"I am an idealistic, naive, passionate, truth-seeking, spiritually motivated artist, unschooled in the science of law and finance." --Wesley Snipes

Wednesday, October 24, 2007

Thank you, Mr. S.

At the risk of opening up the same old wormcan that caused ruckus during the summer of 2005, I'd like to excerpt Reginald Shepherd below:

"I have always intensely disliked what I call identity poetics, the use of poetry as a means to assert or claim social identity. The impulse to explain poetry as a symptom of its author's biography or its social context is pervasive these days, including among authors themselves. But that has always seemed to me a form of self-imprisonment, neglecting or even negating the possibilities poetry offers not just of being someone else, anyone and/or everyone else, but of being no one at all, of existing, however contingently, outside the shackles of identity and definition. Poetry is, among other things, a way of opening up worlds and possibilities of worlds."

If y'all remember my "Tortilla School," the skirmishes that followed, and the now micro-footnote in poetic history that was "The New Sincerity," reading Shepherd's post above may stimulate some additional thought. It may clarify what I was unable to express at the time.

4 comments:

csperez said...

i usually agree with what reginald writes, but 'identity poetics' is so much more than 'the use of poetry as a means to assert or claim social identity'.

cs

Tony R said...

I hear you, CS. However, there is a contingent of "identity poets" who seem to be more interested in asserting identity than writing poems. Or, maybe another way to put it is that they think it's fine to write poems, as long as they express certain pre-fab notions about identity. For example, as a person of color, I have been told by others (other people of color) what my identity is and how to express it. To assert my own identity, to choose to self-identify in a way that runs counter to accepted norms in a certain community or communities is anathema in these circles.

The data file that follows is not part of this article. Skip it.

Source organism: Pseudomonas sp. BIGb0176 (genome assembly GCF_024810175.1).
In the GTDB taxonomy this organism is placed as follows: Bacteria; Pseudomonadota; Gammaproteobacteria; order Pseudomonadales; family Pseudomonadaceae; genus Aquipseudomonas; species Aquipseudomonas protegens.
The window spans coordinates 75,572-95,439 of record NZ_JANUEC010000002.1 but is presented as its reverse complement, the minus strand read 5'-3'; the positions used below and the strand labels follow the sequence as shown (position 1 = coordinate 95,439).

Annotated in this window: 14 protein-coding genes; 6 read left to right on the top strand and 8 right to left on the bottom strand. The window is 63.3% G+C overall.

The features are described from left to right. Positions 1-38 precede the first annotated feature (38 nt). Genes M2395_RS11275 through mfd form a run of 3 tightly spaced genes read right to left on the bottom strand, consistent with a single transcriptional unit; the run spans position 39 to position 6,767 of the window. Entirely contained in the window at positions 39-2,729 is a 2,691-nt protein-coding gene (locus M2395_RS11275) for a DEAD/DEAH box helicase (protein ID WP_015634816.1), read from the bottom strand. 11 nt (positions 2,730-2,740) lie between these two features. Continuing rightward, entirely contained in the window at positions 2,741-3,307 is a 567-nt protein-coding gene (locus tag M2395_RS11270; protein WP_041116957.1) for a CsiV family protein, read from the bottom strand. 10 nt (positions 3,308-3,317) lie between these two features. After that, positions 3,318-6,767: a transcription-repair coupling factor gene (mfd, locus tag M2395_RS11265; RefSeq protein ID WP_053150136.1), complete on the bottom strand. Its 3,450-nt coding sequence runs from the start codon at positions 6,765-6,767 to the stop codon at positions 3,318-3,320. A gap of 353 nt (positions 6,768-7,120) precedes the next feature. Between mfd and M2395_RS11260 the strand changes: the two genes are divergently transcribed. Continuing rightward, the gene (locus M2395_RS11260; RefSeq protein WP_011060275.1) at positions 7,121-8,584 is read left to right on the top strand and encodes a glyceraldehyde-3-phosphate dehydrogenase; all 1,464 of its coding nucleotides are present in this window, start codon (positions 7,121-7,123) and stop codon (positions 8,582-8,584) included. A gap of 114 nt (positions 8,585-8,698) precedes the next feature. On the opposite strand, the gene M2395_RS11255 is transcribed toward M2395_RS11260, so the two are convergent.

Granted, not every "identity poet" holds these views, but most with whom I've had contact do. And it's discouraging to say the least.

csperez said...

hey tony. what you say is quite true. those kind of identity poets suck.

Reginald Shepherd said...

Dear Tony,

Thanks for quoting and pointing people toward my post on identity poetics. That piece is an excerpt from a longer essay called "The Other's Other," which originally appeared in the Michigan Quarterly Review and will appear in highly revised form in my essay collection Orpheus in the Bronx, which the University of Michigan Press will publish next year in the Poets on Poetry series. (No, I am no stranger to self-promotion.)

I agree with CS that the exploration of identity as poetic material has many possibilities--I've tried to avail myself of some of them in my own work. But I have had the same experience that you have, and you put it quite well: too many identity poets are more interested in asserting identity than in writing poems. And like you, all my life I've had people, in my case both black and white, tell me what my identity is and how I should express it. There are very rigid and reified (pre-fab, as you so aptly call them) ideas of what counts to be legitimately "black" or legitimately "a black poet."

Thanks again for the mention, and for your interesting blog in general. I'm glad that C. Dale Young's blog pointed me toward it.

all best,

Reginald Shepherd